Suppose Jane spends $10,000 in January on a plot of land containing young Christmas trees. She doesn’t need to spend any more money, she just has to wait until December when she will sell 100 mature trees for an average of $30 apiece. She will then sell the land for $7,300, meaning she would turn her original investment into $10,300. Can we say that the Chrismas tree venture was profitable?
Before answering the question, we need to consider interest payments. If she originally borrowed the $10,000 from someone at a 5% annual interest rate, then she actually lost all the money and owes the lender $200.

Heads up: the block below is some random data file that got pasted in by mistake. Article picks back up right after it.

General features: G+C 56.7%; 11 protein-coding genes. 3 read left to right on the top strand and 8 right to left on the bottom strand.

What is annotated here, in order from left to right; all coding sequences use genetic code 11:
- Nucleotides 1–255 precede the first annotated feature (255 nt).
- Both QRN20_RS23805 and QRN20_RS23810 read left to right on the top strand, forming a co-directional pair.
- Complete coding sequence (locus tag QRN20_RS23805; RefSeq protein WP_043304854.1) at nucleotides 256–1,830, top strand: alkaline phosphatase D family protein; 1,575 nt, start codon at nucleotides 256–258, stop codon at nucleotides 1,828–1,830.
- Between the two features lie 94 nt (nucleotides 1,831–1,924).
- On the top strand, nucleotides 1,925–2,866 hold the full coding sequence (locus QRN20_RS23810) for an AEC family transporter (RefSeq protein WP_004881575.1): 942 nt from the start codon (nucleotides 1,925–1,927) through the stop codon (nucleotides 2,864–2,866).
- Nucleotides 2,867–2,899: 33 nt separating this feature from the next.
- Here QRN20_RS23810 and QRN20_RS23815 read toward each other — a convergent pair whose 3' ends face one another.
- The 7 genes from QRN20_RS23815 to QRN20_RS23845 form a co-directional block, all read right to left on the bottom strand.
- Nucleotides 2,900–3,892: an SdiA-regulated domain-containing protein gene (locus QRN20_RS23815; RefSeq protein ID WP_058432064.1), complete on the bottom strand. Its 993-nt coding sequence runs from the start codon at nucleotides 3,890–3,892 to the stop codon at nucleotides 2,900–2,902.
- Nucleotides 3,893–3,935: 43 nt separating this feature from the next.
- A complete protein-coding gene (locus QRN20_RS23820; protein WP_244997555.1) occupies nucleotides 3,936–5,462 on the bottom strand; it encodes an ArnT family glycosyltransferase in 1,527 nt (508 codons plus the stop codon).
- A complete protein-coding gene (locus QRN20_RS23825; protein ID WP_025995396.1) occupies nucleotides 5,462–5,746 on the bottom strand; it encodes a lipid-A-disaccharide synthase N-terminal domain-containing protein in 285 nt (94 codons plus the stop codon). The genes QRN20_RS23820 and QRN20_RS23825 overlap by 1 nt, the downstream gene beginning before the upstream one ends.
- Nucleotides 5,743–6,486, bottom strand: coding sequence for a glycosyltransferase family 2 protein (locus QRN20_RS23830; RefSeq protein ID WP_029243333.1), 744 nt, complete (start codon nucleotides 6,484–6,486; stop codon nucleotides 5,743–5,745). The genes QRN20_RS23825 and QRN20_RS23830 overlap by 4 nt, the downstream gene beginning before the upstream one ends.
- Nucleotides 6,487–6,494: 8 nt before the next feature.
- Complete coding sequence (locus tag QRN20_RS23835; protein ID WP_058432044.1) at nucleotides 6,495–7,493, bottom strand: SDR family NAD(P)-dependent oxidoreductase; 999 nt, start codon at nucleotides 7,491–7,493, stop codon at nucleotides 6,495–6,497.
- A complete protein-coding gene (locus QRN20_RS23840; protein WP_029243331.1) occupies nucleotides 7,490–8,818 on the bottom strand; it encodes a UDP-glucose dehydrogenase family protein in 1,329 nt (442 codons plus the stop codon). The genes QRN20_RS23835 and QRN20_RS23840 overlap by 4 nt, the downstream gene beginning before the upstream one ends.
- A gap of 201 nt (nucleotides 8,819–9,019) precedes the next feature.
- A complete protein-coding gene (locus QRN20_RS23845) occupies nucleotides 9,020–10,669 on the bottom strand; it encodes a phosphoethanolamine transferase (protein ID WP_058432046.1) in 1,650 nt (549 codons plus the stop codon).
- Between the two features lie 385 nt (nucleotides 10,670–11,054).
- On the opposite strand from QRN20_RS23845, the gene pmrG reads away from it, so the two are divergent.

Even if she used her own funds, most economists would still say she lost money on the deal, if alternative investments yielded a rate of return higher than the implicit 3% return in the Christmas tree business. For example, if she could have invested her savings into a 12-month corporate bond yielding 5% and the investment was at least as safe as investing into a crop of Christmas trees, then she would be $200 poorer if she invested the money in the land with the Christmas trees.